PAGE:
Q&A with Peak Performers snowboard runner-up Amy Purdy
DILLON — As a co-founder of Adaptive Action Sports with her husband, Daniel Gale, Amy Purdy has created in Summit County the world’s leading community and training ground for para snowboarders. A two-time Paralympic medalist herself, Purdy has attracted many aspiring snowboarders to the county, some of whom have realized their own Paralympic glory for Team USA.
How did you and the Adaptive Action Sports community end up calling Summit County home?
We moved out here in 2011. We had been living in South Lake Tahoe, running Adaptive Action Sports there, but we found ourselves out here every winter leading up to 2011. We came out for (United States of America Snowboard and Freeski Association) Nationals, and at that time, we were running the adaptive division for USASA. We’d run a weeklong adaptive camp leading into nationals and fell in love with it out here.
When it was announced in 2011 para snowboarding became part of the 2014 Paralympics, we knew the place we wanted to be and train these athletes leading into the games was Copper Mountain.
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Describe the growth of the adaptive snowboard scene between then and now.
Leading up to 2011, it was me and five to 10 other snowboarders. When I’d do a World Cup, I’d be one of two girls who showed up to compete. … At that point, we realized eight countries were involved in para snowboarding, so we all came together and did a big push to get it into the Paralympics. … Daniel started working to get adaptive snowboarding into ESPN’s X Games. He organized and ran it and ran an adaptive boardercross event, and this was the biggest course in the world. It was amazing. We handpicked the top athletes, adaptive snowboarders to show up and compete, to basically use this as a platform to share what these athletes are capable of. A couple of months later, we got word snowboarding was added to the 2014 Paralympics.
Now here in Summit County, we are the premier organization for training Paralympic athletes for the U.S. team. We even had the Japanese team training with us last year. We have a young wounded veteran who just lost her leg. She’s working with us. We’ve created basically a pipeline to the Paralympic program. … A small group of 15 full-time athletes moved to Colorado to try to make the U.S. snowboard team for the 2022 Olympics. For 2018, we were able to train eight out of 13 athletes. All together, our organization was able to bring home six Paralympic medals for our country and Team USA.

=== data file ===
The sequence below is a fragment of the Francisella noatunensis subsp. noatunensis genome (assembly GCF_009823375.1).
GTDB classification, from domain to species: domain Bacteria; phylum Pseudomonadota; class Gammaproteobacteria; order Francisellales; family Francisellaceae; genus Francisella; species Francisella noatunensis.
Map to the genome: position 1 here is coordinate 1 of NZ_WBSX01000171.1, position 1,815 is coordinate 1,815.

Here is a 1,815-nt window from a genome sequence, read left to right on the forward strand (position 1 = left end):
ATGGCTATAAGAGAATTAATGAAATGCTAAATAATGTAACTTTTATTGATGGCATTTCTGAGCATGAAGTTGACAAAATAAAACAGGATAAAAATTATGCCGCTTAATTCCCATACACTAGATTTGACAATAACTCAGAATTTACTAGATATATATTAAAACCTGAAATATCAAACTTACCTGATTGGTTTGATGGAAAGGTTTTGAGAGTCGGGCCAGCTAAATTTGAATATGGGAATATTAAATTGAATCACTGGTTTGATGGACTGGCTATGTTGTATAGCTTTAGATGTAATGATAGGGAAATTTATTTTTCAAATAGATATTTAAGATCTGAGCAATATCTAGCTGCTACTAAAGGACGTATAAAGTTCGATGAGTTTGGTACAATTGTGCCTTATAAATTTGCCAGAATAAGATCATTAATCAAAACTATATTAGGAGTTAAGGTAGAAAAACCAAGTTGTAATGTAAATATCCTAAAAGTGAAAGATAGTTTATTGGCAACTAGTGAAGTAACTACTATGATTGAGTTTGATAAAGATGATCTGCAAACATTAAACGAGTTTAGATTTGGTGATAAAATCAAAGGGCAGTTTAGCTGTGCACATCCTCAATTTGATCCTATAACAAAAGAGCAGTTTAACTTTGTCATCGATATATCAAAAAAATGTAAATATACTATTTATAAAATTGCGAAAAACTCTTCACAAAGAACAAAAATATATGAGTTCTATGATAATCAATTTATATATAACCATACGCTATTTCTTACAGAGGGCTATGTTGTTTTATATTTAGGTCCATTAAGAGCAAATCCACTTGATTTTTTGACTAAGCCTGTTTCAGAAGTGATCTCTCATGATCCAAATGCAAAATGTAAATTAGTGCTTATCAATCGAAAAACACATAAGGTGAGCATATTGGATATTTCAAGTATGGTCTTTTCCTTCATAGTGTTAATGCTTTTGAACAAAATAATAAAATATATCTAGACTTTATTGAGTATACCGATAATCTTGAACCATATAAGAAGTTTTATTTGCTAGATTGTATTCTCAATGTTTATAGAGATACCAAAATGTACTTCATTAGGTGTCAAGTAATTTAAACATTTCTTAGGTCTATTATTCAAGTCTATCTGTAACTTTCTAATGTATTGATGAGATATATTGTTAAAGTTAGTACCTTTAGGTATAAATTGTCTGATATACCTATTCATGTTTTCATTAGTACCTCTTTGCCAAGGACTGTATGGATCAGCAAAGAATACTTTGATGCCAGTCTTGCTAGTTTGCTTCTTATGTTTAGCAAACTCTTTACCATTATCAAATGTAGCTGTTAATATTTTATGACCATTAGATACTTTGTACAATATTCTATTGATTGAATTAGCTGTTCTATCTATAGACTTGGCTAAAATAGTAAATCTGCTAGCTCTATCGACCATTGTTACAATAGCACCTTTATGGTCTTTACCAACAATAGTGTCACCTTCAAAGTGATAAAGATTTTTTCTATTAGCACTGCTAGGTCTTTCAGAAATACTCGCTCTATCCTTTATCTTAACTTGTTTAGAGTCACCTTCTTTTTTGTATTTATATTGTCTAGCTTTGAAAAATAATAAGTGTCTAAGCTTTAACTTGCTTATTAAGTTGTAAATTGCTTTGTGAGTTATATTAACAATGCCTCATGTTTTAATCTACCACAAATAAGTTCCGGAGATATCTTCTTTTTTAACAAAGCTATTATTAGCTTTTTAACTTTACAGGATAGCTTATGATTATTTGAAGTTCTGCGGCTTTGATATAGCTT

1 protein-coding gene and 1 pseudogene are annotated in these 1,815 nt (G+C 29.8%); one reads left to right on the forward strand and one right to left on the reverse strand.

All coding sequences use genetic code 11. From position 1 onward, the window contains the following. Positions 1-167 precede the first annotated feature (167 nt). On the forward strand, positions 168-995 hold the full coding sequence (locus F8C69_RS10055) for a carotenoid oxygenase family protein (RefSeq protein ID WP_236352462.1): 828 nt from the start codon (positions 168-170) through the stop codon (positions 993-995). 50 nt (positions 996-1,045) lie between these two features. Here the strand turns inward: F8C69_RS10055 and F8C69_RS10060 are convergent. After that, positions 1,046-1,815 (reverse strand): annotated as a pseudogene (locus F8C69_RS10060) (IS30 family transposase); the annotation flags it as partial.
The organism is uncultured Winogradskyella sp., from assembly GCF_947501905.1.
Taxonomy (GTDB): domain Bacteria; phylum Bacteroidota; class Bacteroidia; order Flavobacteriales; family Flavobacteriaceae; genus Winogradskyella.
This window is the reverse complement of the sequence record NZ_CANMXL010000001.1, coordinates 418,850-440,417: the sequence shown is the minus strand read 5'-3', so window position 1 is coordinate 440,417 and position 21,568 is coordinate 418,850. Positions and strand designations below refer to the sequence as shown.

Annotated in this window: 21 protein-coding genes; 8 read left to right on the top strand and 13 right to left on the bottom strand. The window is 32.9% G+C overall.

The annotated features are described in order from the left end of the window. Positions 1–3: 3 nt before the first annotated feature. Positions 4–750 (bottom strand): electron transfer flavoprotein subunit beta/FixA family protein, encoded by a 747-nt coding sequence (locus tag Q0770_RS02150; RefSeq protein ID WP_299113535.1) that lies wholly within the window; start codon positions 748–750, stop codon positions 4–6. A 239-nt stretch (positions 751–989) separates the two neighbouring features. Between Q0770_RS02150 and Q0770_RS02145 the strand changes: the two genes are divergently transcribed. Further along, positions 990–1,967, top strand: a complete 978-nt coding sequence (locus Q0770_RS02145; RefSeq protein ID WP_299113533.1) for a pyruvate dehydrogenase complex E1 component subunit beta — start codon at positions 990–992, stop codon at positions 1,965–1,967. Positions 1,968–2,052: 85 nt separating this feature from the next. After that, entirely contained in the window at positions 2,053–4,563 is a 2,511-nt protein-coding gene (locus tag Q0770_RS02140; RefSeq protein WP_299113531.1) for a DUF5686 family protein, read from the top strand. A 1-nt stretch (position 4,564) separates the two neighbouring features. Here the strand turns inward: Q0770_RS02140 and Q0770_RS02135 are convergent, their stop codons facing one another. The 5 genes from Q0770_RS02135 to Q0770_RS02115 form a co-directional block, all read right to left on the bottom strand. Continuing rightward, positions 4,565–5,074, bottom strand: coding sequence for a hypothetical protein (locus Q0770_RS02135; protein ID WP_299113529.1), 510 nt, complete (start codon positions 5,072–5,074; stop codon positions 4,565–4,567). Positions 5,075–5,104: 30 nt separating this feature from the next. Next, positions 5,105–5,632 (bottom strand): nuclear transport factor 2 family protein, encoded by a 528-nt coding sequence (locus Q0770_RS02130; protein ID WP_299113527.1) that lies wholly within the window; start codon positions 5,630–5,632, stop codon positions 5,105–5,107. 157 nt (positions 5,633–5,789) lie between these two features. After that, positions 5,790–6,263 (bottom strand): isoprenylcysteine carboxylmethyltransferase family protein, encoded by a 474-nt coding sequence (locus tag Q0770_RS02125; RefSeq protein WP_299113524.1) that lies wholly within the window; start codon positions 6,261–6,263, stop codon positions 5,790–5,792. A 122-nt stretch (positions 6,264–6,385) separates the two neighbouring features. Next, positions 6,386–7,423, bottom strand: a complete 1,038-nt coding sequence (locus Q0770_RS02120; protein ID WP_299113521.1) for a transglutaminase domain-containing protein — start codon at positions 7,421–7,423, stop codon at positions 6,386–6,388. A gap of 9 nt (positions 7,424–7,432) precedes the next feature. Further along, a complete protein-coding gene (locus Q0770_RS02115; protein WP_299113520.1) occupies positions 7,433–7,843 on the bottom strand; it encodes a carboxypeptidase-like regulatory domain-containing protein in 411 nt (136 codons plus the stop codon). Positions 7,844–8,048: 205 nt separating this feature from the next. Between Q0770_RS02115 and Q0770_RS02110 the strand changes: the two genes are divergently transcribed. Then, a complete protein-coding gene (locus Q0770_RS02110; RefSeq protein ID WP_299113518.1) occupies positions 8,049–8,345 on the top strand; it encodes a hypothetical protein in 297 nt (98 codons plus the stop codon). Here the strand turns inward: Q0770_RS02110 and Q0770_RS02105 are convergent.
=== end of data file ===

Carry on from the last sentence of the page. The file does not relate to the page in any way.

We just knew we wanted to support anybody who had the dream of snowboarding who had a disability. So we bought a house in Silverthorne with that in mind, a three-story house. It has different sections, and we can have up to six athletes living with us on and off throughout the season.
How does the Adaptive Action Sports office serve as a hangout spot for these athletes?
Pretty much on any given morning in the winter, we have an office full of athletes that come in, and they gear up. We have a tune shop in there, a ton of prosthetic parts and pieces. We’re always working on different prosthetics in there, different snowboard demos in there. … We also do athlete meetings in there and team reviews after practice. It’s become a cool headquarters for these athletes who want to not just be involved with competitive snowboarding, but want to be part of the lifestyle.
What’s your proudest moment as a rider?
Standing in the start gate at the 2014 Paralympics. Of course, winning a bronze in Sochi and a silver in Pyeongchang were amazing experiences, but getting ready to drop into the first competition for the Paralympics, everything came back to me, everything I went through in my life — falling in love with snowboarding at 14, knowing it’d be something I’d do the rest of my life, losing my legs, building legs to snowboard again, pushing to get into the Paralympics, building the program and being able to represent the country.
How have you persevered through the new health issues you’ve endured this past year?
At the end of last February, I was diagnosed with a major blood clot down my left leg. It was basically an overuse injury from the fact that I was wearing a carbon fiber prosthetic leg. The prosthetic was pressing into the artery when I didn’t even know it. … I had four surgeries to try and remove it, and the rest of the year I’ve been off my left leg. We definitely fought to save my life this year — a lot of rehab and therapy, trying to gain as much blood flow, because my whole circulatory system rearranged itself in my leg. Yes, I’ve been knocked off my feet again, but I’ve also come really far. I’m taking baby steps, not fully walking yet. But as soon as a I can walk, I know I can snowboard.
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